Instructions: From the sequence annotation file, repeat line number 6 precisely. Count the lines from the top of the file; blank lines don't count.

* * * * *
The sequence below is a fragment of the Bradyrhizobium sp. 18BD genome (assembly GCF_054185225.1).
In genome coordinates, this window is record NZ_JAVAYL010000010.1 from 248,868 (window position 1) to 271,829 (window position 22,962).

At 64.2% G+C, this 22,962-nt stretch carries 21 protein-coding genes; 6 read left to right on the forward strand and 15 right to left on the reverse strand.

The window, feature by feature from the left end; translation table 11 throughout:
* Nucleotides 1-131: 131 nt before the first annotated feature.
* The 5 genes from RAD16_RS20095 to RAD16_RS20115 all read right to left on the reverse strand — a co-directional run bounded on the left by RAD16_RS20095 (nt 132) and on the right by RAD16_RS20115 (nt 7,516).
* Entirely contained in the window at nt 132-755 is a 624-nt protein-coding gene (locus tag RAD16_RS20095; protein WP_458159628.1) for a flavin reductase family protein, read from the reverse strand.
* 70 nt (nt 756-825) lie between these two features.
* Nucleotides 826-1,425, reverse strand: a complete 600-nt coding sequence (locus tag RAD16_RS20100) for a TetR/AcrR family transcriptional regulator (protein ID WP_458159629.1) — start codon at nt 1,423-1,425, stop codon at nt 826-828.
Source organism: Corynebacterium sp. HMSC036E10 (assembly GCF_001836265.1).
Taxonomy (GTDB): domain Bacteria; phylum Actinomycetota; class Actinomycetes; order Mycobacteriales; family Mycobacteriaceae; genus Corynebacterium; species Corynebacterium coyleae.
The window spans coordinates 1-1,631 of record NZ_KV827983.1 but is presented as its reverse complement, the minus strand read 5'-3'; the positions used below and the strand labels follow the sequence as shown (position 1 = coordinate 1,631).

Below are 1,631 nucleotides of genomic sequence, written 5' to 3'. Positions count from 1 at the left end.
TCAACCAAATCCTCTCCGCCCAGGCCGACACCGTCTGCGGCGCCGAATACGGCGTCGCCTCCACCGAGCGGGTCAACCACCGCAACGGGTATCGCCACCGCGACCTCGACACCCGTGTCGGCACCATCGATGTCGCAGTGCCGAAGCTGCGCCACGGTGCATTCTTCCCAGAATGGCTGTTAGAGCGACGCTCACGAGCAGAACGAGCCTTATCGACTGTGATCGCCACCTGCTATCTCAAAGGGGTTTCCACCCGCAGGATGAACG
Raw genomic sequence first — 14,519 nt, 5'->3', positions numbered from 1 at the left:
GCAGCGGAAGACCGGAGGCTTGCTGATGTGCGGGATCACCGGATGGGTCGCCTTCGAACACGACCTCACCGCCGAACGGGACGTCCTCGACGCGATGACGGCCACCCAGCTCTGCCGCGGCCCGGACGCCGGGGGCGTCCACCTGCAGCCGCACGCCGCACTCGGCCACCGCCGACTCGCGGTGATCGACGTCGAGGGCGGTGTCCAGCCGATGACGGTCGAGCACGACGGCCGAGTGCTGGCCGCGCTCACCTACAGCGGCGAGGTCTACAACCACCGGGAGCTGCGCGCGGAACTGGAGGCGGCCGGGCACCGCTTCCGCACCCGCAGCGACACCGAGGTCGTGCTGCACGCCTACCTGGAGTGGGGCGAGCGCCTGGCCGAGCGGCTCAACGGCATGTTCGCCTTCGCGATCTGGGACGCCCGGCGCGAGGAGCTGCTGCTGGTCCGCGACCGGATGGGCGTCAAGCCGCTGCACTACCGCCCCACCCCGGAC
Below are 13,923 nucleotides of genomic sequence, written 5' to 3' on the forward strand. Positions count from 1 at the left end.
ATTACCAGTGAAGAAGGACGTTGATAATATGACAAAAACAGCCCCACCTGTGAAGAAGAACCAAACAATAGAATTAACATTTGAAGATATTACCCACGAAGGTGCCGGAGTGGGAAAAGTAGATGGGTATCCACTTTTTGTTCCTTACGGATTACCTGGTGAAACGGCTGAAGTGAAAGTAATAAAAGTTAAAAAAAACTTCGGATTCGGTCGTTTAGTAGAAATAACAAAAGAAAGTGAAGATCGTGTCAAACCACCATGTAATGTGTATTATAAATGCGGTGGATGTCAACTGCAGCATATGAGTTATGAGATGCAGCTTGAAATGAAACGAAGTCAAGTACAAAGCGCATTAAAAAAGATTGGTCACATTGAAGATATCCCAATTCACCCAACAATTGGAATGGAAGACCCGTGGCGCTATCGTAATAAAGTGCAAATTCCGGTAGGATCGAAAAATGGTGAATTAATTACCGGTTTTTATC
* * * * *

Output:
* The 5 genes from RAD16_RS20095 to RAD16_RS20115 all read right to left on the reverse strand — a co-directional run bounded on the left by RAD16_RS20095 (nt 132) and on the right by RAD16_RS20115 (nt 7,516).